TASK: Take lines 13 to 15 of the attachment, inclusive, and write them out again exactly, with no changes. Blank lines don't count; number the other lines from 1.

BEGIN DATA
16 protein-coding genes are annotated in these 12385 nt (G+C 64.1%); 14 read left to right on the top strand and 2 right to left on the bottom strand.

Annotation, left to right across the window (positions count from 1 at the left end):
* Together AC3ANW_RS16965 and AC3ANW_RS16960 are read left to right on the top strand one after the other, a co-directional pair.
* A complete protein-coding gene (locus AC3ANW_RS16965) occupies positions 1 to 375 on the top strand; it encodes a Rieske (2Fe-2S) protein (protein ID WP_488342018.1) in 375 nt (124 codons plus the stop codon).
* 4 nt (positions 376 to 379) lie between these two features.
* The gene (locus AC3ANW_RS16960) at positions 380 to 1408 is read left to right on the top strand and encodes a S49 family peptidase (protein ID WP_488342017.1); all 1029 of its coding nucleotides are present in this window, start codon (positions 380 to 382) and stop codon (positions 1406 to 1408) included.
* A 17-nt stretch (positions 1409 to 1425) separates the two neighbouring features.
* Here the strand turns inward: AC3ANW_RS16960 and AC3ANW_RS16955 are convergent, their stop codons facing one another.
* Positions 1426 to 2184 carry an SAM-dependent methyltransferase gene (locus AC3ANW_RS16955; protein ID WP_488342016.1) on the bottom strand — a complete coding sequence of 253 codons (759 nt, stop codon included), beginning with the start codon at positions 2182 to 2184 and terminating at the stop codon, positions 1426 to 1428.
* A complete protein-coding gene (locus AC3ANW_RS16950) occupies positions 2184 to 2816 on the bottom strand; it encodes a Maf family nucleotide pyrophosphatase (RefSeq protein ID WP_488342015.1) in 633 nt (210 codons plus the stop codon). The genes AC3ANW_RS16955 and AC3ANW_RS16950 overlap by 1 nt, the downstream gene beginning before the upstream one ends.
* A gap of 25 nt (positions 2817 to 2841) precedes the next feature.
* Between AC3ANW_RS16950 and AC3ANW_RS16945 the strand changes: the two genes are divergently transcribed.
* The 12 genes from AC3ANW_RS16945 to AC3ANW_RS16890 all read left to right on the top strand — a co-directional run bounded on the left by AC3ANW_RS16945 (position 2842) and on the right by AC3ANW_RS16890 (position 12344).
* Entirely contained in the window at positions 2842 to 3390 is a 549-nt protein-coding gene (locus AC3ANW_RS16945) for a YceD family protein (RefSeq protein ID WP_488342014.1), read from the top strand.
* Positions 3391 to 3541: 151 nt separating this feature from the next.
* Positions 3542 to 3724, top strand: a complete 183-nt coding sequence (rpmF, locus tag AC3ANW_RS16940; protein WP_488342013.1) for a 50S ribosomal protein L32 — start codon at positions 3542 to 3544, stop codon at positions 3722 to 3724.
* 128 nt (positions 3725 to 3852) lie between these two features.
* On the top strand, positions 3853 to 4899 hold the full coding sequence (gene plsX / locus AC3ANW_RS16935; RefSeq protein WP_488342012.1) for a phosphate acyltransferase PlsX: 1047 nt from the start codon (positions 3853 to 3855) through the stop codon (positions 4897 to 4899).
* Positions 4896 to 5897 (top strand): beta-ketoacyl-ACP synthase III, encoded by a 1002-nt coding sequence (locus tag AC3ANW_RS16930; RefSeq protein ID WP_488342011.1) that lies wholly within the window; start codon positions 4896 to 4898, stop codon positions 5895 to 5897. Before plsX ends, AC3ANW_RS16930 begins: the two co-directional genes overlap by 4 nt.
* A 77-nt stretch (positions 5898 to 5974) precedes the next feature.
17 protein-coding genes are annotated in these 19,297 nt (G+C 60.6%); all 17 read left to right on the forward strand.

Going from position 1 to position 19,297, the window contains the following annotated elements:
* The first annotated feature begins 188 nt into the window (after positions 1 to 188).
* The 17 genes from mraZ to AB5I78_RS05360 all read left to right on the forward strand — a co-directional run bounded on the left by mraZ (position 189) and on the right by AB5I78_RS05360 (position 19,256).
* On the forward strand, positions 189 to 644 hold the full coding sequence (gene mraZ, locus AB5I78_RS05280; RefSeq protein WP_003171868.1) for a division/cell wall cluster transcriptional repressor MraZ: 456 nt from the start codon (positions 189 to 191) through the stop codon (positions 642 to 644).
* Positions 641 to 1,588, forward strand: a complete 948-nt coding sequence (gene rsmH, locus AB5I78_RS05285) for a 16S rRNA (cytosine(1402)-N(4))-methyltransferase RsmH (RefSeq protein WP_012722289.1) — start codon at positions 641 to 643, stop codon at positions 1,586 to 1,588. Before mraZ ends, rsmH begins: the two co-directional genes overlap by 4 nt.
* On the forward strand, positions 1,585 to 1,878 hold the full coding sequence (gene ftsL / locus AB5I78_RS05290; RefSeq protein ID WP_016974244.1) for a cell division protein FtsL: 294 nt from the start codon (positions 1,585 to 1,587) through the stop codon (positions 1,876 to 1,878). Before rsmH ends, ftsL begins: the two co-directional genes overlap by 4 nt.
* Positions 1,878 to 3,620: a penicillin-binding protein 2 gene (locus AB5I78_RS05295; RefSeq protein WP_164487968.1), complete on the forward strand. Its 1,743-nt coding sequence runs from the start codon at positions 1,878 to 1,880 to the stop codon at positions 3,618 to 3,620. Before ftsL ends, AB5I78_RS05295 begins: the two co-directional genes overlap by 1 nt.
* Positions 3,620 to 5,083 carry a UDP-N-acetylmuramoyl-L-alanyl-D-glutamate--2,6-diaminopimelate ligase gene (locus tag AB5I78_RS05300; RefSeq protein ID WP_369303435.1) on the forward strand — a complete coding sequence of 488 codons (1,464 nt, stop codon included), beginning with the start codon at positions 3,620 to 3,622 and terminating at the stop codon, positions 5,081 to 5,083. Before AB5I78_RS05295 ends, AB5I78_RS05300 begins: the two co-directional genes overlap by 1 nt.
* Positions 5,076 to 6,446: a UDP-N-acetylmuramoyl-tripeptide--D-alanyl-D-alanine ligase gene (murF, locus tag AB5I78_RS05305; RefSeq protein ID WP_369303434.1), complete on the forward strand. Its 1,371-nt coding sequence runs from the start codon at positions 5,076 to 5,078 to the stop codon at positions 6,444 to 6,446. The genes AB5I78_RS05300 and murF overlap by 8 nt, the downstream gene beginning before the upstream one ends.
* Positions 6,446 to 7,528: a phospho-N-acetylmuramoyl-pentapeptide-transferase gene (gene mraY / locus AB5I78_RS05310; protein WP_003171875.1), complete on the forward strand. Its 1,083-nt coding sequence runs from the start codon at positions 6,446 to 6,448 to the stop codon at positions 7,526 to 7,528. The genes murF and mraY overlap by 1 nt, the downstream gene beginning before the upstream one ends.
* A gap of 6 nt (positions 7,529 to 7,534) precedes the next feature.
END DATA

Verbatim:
* The 12 genes from AC3ANW_RS16945 to AC3ANW_RS16890 all read left to right on the top strand — a co-directional run bounded on the left by AC3ANW_RS16945 (position 2842) and on the right by AC3ANW_RS16890 (position 12344).
* Entirely contained in the window at positions 2842 to 3390 is a 549-nt protein-coding gene (locus AC3ANW_RS16945) for a YceD family protein (RefSeq protein ID WP_488342014.1), read from the top strand.
* Positions 3391 to 3541: 151 nt separating this feature from the next.